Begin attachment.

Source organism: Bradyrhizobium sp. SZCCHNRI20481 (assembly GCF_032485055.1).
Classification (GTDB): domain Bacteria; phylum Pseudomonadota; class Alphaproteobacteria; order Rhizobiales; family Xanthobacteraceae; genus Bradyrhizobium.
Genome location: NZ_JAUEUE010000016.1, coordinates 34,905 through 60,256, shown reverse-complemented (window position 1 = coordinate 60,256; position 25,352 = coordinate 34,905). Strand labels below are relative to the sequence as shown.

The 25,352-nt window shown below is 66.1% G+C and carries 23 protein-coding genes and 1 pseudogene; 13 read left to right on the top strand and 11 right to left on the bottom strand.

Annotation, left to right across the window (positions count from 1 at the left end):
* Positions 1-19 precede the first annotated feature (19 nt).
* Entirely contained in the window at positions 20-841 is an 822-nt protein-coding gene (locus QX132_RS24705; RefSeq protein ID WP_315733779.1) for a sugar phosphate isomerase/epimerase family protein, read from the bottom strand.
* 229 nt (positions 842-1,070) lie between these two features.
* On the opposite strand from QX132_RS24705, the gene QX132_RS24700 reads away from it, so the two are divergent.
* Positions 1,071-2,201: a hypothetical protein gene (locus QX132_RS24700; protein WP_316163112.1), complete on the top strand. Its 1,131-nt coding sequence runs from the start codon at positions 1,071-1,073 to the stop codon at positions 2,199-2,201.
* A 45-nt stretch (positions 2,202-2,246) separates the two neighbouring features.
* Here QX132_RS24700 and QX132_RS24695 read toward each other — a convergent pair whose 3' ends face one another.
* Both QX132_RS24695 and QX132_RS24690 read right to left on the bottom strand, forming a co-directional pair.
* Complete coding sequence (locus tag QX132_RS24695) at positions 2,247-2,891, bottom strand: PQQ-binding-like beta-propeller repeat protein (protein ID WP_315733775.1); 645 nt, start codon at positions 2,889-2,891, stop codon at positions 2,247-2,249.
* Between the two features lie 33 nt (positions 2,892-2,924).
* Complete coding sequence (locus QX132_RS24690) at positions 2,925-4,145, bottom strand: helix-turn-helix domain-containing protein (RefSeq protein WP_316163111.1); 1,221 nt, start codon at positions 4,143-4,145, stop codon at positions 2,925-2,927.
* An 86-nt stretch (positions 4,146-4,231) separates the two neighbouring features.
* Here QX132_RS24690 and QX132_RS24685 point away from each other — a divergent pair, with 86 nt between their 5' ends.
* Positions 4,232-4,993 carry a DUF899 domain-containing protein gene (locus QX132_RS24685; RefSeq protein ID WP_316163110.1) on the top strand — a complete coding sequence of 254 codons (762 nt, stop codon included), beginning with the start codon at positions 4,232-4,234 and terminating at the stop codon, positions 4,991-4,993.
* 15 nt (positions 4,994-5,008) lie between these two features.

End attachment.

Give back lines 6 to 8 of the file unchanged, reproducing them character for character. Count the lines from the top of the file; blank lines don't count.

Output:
* Positions 1-19 precede the first annotated feature (19 nt).
* Entirely contained in the window at positions 20-841 is an 822-nt protein-coding gene (locus QX132_RS24705; RefSeq protein ID WP_315733779.1) for a sugar phosphate isomerase/epimerase family protein, read from the bottom strand.
* 229 nt (positions 842-1,070) lie between these two features.